OPINION: This article contains commentary which reflects the author's opinion
The U.S. Supreme Court has scheduled arguments for Dec. 1 regarding a Mississippi case that seeks to overturn Roe v. Wade, which legalized abortion in the country.
“The Supreme Court on Monday set Dec. 1 arguments on Mississippi’s ban on abortion after 15 weeks of pregnancy — a direct challenge to Roe v. Wade,” Politico reported.
“Mississippi’s ban has been blocked by lower courts because it directly violates Roe’s protections for pre-viability abortions. The hearing would come after justices this month allowed Texas to move forward with a near-total abortion ban,” Politico added.
“In taking the Mississippi case, the Supreme Court’s conservative supermajority clearly signaled its openness to revisit and potentially overturning the landmark 1973 decision that legalized abortion nationwide, with a ruling expected next year. Justices said they want to hear arguments on whether all bans on abortion before a fetus can survive outside the womb are unconstitutional. Earlier this summer, Mississippi petitioned the court to overturn Roe, contradicting the state’s previous argument that it could uphold the 15-week ban without touching the nearly 50-year-old precedent,” the report added.
Just in: Supreme Court will hear direct challenge to Roe v. Wade in Mississippi case on December 1.
— Ariane de Vogue (@Arianedevogue) September 20, 2021
Last month, the Supreme Court rejected an emergency appeal late to block a Texas law prohibiting most abortions.
In a 5-4 vote, the Court refused to step in to block a Texas law prohibiting most abortions after about six weeks of pregnancy.
The measure is arguably one of the most pro-life laws in the country.
Justices Brett Kavanaugh, Amy Coney Barrett, Neil Gorsuch, Clarence Thomas, and Samuel Alito voted in the majority to uphold the Texas abortion ban.
Chief Justice John Roberts, a supposed Republican, joined the court’s three liberal members in dissent.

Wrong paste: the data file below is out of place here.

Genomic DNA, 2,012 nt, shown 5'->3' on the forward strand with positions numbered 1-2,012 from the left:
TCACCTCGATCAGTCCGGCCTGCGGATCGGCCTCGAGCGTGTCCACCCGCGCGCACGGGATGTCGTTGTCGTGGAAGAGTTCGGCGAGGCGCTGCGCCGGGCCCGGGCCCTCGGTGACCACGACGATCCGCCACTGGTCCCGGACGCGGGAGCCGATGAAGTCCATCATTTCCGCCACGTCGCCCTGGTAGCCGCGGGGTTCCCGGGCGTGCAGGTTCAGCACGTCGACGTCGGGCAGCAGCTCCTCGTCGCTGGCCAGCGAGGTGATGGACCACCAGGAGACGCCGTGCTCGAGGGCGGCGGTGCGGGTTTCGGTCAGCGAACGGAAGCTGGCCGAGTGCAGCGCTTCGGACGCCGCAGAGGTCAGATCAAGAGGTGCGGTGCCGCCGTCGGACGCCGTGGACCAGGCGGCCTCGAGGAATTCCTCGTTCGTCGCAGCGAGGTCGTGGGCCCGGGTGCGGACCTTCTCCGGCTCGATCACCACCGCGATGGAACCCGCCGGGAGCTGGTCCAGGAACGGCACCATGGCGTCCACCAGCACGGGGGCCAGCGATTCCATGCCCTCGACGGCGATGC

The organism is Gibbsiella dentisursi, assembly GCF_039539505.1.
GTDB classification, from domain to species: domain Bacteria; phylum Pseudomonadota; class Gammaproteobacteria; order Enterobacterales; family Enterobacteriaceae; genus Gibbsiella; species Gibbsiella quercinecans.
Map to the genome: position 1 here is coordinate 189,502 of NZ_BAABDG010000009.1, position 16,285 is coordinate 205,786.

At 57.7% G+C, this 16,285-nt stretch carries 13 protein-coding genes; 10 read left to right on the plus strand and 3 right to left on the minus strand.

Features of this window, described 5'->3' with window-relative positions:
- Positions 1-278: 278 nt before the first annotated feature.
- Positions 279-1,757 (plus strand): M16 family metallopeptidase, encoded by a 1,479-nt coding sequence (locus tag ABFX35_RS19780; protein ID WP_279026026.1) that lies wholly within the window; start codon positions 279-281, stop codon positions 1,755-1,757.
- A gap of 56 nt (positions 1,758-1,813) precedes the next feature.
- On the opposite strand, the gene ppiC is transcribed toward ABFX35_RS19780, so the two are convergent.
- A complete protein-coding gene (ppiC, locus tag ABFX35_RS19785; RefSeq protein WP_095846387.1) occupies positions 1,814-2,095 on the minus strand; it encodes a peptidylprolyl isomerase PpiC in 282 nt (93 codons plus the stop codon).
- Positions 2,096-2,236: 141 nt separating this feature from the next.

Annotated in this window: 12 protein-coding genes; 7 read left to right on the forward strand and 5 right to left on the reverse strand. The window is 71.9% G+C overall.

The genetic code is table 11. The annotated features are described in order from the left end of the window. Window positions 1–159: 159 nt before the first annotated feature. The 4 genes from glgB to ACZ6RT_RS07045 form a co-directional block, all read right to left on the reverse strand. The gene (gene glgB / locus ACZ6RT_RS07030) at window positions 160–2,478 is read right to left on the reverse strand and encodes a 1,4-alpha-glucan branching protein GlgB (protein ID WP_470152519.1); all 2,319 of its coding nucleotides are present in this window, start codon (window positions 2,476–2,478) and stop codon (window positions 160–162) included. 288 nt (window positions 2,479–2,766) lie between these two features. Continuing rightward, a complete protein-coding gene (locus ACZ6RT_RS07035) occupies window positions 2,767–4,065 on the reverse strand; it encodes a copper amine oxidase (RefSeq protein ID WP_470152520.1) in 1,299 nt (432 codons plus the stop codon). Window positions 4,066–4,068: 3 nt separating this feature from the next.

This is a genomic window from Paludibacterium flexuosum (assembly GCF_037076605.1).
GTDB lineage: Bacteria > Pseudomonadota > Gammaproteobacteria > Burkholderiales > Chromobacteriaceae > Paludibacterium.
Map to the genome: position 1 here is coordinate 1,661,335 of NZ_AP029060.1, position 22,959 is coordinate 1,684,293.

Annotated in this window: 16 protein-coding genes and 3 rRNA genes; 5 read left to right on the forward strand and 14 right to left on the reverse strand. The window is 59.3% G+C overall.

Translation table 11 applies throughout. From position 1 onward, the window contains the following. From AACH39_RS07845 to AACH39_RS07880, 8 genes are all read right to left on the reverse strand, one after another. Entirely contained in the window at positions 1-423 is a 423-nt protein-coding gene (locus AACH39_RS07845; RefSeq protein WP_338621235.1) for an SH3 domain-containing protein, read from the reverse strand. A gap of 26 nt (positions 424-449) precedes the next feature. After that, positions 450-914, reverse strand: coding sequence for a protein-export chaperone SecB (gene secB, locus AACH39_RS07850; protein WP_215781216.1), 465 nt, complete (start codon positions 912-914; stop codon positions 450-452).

The Supreme Court majority cited “complex and novel” procedural questions for its decision, emphasizing that it was not ruling on the constitutionality of the Texas law.
Texas GOP Gov. Greg Abbott signed Senate Bill 8 back in May, which prohibits abortions following the detection of a fetal heartbeat, which can occur as early as six weeks into a pregnancy.
The measure also allows members of the public to file a lawsuit against doctors they claim violated the law, The Hill reported.
Nearly two dozen abortion providers were looking to block the law from going into effect.
The providers filed an emergency motion asking the appeals court to issue a temporary stay or send the matter back to a lower court.
The 5th Circuit Court, which is arguably one of the most conservative in the country, denied the request.
“Our creator endowed us with the right to life and yet millions of children lose their right to life every year because of abortion,” Abbott said when he signed Senate Bill 8 into law.
The law was done in a clever way, where no government official was charged with enforcing the law, but providing private citizens the right to sue abortion providers who perform abortions after six weeks of pregnancy.
Because of that, there is no one for abortion rights activists to sue as they normally would.
“It’s a very unique law and it’s a very clever law,” Josh Blackman, a South Texas College of Law Houston professor, said. “Planned Parenthood can’t go to court and sue Attorney General [Ken] Paxton like they usually would because he has no role in enforcing the statute. They have to basically sit and wait to be sued.”
“Every citizen is now a private attorney general,” he said. “You can have random people who are against abortion start suing tomorrow.”